A. Let people know in advance what your wishes are, and keep your hngers crossed that they're going to carry through. Being clear with your wishes while you're alive is always the most helpful thing that somebody can do.



It's tiny at the top By G.MAHADEVAN July 19,2010

Philip G. Altbach, education experl, talks about the maladies afflicting the higher education sector in India Invitingforeign universities is a bad idea, partnerships are better Kapil Sibal's plan to build more world-class universities, top-quality research institutions, expanding the number IITs... it isn't going to work


Philip G. Altbach is J. Donald Monan S.J. University Professor and Director of the Centre for International Higher Education in the Lynch School of Education at Boston College. He was the 2004-2006 Distinguished Scholar Leader for the New Century Scholars' initiative of the Fulbright programme. He has been a senior associate of the Carnegie Foundation for the Advancement of Teaching, and served as editor of the Review of Higher Education, Comparative Education Review, and as an editor of Educational Policy.

Philip G. Altbach

He is author of 'Turmoil and Transition: The International Imperative in Higher Education', 'Comparative Higher Education', 'Student Politics in America', and other books. He coedited the 'Intemational Handbook of Higher Education'. His most recent book is 'World Class Worldwide: Transforming Research Universities in Asia and Latin America'.

Prof. Altbach spoke to The Hindu-EducationPlus on various issues related to education. Excerpts from an interview. Most significant changes in the higher education sector The most significant change over the past 30 years is what the Europeans calls 'massification' the development - of the world. universities and the access of larger and larger pockets of population to higher education over much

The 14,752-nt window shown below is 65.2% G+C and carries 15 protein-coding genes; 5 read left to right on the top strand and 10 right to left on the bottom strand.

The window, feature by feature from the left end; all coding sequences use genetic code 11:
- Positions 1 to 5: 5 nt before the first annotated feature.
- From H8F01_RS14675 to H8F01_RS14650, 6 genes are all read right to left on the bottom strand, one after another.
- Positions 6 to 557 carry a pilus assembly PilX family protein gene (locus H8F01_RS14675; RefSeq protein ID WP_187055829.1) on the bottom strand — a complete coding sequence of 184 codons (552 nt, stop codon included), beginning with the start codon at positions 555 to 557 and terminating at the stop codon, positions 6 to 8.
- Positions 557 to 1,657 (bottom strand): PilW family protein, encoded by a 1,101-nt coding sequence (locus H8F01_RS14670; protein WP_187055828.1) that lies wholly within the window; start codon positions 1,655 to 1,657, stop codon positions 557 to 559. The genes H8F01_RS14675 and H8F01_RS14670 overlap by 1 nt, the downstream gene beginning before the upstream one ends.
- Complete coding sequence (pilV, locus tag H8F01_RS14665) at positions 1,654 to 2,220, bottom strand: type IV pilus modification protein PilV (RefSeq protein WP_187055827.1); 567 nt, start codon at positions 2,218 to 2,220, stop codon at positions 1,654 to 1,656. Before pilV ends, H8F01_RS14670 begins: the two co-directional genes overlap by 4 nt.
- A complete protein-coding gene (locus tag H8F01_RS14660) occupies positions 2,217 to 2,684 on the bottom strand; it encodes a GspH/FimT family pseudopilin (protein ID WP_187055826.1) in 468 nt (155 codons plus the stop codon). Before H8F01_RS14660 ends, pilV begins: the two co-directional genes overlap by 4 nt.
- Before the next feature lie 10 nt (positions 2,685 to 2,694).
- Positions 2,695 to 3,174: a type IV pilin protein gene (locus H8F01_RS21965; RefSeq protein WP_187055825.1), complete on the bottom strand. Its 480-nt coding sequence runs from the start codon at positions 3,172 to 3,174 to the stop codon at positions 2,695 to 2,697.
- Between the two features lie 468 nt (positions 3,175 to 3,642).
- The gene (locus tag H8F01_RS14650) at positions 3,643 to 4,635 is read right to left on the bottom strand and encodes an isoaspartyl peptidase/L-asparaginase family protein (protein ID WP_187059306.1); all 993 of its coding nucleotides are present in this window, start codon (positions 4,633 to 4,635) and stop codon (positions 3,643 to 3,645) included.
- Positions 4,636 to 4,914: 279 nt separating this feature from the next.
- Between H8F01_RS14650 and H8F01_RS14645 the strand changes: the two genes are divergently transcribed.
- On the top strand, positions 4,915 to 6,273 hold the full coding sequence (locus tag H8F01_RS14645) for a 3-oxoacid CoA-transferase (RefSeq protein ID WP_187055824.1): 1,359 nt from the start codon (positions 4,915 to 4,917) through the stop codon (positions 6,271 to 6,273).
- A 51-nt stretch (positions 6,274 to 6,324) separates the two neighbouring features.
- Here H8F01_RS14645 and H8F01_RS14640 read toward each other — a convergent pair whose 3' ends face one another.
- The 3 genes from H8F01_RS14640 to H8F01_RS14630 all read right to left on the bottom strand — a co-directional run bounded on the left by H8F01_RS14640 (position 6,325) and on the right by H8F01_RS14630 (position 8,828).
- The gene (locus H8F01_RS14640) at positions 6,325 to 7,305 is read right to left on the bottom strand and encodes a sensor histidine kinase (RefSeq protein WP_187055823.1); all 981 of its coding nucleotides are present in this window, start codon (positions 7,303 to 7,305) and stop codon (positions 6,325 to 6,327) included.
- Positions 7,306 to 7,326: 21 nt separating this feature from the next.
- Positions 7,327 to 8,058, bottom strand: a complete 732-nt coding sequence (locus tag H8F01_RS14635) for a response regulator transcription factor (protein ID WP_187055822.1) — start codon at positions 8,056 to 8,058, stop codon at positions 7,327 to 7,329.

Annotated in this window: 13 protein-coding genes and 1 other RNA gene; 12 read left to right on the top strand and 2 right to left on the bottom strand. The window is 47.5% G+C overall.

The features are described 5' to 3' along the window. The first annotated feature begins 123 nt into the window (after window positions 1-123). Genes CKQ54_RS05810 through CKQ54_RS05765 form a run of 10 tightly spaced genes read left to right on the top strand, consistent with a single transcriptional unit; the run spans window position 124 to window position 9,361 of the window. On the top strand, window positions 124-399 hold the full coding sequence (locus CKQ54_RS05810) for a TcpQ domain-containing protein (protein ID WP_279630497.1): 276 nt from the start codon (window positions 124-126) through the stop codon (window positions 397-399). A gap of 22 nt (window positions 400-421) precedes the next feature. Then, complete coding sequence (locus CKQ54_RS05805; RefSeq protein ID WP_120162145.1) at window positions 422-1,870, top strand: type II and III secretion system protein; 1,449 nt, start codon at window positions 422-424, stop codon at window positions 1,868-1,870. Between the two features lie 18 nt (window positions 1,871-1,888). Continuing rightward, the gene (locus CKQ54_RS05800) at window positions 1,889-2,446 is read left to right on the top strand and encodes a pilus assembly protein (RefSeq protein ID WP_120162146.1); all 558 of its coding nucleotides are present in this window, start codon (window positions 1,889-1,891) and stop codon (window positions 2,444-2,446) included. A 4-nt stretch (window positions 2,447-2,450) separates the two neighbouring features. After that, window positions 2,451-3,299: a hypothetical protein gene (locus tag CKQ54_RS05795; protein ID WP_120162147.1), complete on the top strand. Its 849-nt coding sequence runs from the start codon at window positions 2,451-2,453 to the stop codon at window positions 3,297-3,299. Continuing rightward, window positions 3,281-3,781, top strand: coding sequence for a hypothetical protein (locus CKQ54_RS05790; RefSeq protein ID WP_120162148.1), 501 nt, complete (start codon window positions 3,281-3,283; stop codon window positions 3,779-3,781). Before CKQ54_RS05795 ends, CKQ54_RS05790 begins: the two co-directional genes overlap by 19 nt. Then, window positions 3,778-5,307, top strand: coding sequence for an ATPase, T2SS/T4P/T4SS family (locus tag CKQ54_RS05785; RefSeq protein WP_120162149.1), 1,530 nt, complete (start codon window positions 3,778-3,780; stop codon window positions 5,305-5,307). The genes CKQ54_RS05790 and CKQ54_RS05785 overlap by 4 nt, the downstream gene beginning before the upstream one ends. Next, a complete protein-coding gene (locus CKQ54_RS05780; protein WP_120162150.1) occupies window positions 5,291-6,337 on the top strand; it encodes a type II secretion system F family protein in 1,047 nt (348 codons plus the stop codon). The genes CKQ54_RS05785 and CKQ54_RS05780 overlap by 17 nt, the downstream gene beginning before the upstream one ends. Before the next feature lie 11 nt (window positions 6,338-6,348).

In the coming 20 years most of the developments in higher education would be in China and India because the two countries still enrol only a modest percentage of the age group for higher education. In China now, it is 22 per cent and in India, 10 per cent. So, there is a huge scope for growth here and that is a dramatic challenge for the higher education system. Another factor is globalisation which affects a lot of sectors including higher education. Science and scholarship have become much more internationalised. You have large numbers of students going abroad to study. The two largest sources of students for the U.S. are China and India. On quality of education

Just last week one of the branch campuses of the Michigan State University in Dubai failed



there weren't enough

India should not be relying on foreigners to improve the higher education system. It is not practical. Most of the institutions which are going to rush in if India opened its policy doors wider are low-end institutions. Here, I think the Chinese have got it right. There the regulatory environment is about partnering. Their rules say that if a foreign university comes it has to partner with a Chinese university and it has to be 51 per cent owned by the Chinese. Some, not many, decent foreign institutions have gone there. There may be 10 or 15 such partnerships. But there are low-end institutions too going there.

I am sort of happy that the legislation planned here is so restrictive. But all the same I think inviting foreign universities is a bad idea. Some of the IITs and such institutions already partner with the U.S. institutions. Expand this model.

O Copyright 2000 - 2009 The Hindu

Kâ&#x201A;ŹffiKi* Are You Overpaying for your 401(kX Posted by Stephen Gandel Tuesday, July 13, 2010 at 5:12 pm

Boston College's Center for Retirement Research Center has a study out this month about the cost of 401(k) plans, and they have found another flaw in the nation's defacto retirement savings system: It is overpriced. So not only do 401(k) plans not meet the needs of the average American, they aren't cost effective either. I wrote about tlre pi"cl-tlem r.vith 40i{ki pians in a cover story for TIME last year. The ugly truth, though, is that the 401(k) is a lousy idea, a financial flop, a rotten repository for our retirement reserves. In the past two years, that has become all too clear. From the end of 2007 to the end of March 2009, the average 40I(k) balance fell3lo/o, according to Fidelity. The accounts have rebounded, along with the rest of the market, but that's little help for those who retired or were forced to during the recession. In a system in which year's gains one build on the next, the disaster of 2008 will dent retirement savings long after the recession ends.